Now playing via audiobook:

Mastiff (Beka Cooper, #3) by Tamora Pierce: The third and final Beka Cooper book… and I’m loving it!

Ongoing reads:

Two ongoing reads with my book group, plus one more on my own just for kicks:

  • A Plague of Zombies by Diana Gabaldon: Continuing our journey through all of the Lord John books and stories.
  • Their Eyes Were Watching God by Zora Neale Hurston: Our group classic read. The audiobook version is fantastic.
  • The Old Curiosity Shop by Charles Dickens: It’s been a while since I’ve used my Serial Reader app (which is awesome — see here for more info). I’ve been wanting more Dickens in my life, and figure that 10 – 12 minutes a day is a reasonable investment!

So many books, so little time…


Take A Peek Book Review: Golden State by Ben H. Winters

“Take a Peek” book reviews are short and (possibly) sweet, keeping the commentary brief and providing a little peek at what the book’s about and what I thought. My newest “take a peek” book:


(via Goodreads)

A shocking vision of our future that is one part Minority Report and one part Chinatown.

Lazlo Ratesic is 54, a 19-year veteran of the Speculative Service, from a family of law enforcement and in a strange alternate society that values law and truth above all else. This is how Laz must, by law, introduce himself, lest he fail to disclose his true purpose or nature, and by doing so, be guilty of a lie.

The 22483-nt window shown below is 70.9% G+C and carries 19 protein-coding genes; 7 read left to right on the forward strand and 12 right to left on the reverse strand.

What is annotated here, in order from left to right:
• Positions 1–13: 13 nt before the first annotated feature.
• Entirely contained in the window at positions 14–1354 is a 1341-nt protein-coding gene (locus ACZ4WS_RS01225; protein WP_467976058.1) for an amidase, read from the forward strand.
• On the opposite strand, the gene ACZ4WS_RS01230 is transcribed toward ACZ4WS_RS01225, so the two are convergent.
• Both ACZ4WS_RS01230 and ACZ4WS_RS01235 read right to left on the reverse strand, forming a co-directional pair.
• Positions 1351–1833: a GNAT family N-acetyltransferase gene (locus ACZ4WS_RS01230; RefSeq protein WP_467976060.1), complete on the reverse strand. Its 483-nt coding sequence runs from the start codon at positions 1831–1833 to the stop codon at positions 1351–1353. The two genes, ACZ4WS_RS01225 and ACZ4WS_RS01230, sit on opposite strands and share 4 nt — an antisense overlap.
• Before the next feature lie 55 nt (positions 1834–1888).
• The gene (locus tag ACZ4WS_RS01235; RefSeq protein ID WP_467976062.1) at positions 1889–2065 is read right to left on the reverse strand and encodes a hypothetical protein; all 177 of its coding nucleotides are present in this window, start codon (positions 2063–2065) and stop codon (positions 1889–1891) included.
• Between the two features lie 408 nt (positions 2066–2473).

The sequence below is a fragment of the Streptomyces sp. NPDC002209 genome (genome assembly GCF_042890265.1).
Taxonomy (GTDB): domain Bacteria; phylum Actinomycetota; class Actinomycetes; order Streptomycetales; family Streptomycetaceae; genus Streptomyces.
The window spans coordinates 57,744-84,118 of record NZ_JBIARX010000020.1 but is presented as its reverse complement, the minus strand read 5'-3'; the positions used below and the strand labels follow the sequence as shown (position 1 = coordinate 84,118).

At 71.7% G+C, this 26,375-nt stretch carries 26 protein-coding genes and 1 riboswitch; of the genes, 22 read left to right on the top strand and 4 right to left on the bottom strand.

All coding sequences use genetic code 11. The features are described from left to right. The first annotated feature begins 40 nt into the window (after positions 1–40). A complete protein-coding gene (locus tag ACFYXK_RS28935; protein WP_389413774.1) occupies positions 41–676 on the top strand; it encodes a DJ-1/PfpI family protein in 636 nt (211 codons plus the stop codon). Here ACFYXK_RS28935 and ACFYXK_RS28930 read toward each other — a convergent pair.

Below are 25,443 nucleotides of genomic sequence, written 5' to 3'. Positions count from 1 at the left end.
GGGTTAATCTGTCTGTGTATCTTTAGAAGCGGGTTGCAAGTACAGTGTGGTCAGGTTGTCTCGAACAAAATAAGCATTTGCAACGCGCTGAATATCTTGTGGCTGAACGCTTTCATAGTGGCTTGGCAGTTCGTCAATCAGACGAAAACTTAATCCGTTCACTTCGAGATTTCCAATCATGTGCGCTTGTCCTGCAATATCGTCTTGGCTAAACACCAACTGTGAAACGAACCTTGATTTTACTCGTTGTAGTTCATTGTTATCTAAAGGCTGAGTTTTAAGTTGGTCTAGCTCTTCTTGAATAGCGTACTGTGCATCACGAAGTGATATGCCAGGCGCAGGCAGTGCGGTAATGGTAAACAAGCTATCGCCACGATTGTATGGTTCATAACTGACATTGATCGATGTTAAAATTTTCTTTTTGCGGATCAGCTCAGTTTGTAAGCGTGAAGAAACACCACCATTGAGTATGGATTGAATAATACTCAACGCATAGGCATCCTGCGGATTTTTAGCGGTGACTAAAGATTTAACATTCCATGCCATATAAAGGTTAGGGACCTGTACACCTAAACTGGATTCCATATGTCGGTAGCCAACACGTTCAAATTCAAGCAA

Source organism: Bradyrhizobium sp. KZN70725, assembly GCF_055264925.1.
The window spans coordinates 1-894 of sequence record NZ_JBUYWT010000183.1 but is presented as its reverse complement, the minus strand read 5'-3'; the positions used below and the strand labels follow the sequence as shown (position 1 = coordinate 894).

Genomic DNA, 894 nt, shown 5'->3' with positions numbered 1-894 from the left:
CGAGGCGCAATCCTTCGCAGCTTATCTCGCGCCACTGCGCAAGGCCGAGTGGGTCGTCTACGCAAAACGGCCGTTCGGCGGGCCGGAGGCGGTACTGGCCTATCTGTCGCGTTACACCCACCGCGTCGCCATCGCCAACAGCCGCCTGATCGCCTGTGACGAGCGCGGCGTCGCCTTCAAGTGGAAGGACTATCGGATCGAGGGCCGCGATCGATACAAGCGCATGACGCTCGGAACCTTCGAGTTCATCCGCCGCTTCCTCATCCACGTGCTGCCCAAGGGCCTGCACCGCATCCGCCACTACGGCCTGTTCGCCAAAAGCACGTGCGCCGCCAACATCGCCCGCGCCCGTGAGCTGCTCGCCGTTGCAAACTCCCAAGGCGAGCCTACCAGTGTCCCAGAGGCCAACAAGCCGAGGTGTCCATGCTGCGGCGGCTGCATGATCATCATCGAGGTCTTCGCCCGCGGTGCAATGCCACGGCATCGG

Laz is a resident of The Golden State, a nation resembling California, where like-minded Americans retreated after the erosion of truth and the spread of lies made public life, and governance, increasingly impossible. There, surrounded by the high walls of compulsory truth-telling, knowingly contradicting the truth–the Objectively So–is the greatest possible crime. Stopping those crimes, punishing them, is Laz’s job. In its service, he is one of the few individuals permitted to harbor untruths–to “speculate” on what might have happened in the commission of a crime.

But the Golden State is far less a paradise than its name might suggest. To monitor, verify, and enforce the Objectively So requires a veritable panopticon of surveillance, recording, and record-keeping. And when those in control of the truth twist it for nefarious means, the Speculators may be the only ones with the power to fight back.

My Thoughts:

Golden State is a weird mind-f*ck of a novel, and that’s what makes it so wonderful. In a society where adherence to the Objectively So is the primary goal, the crime of telling a lie can lead to lengthy imprisonment or even exile, a fate assumed to be equivalent to death. Law enforcement agents like Lazlo can feel when a lie has been told, and their ability to sense anomalies leads them in pursuit of those who attempt to subvert the State with their untruths. People greet each other on the street by stating absolute facts (“A cow has four stomachs.” “A person has one.”), and the ringing of clock bells leads to streams of statements about the time, hour after hour.

I loved the explanations for the rules and moral certainties of the Golden State, which we’re led to believe has been in existence for several generations already as of the start of this story:

You go back far enough in history, ancient history, and you find a time when people were never taught to grow out of it, when every adult lied all the time, when people lied for no reason or for the most selfish possible reasons, for political effect or personal gain. They lied and they didn’t just lie; they built around themselves whole carapaces of lies. They built realities and sheltered inside them. This is how it was, this is how it is known to have been, and all the details of that old dead world are known to us in our bones but hidden from view, true and permanent but not accessible, not part of our vernacular.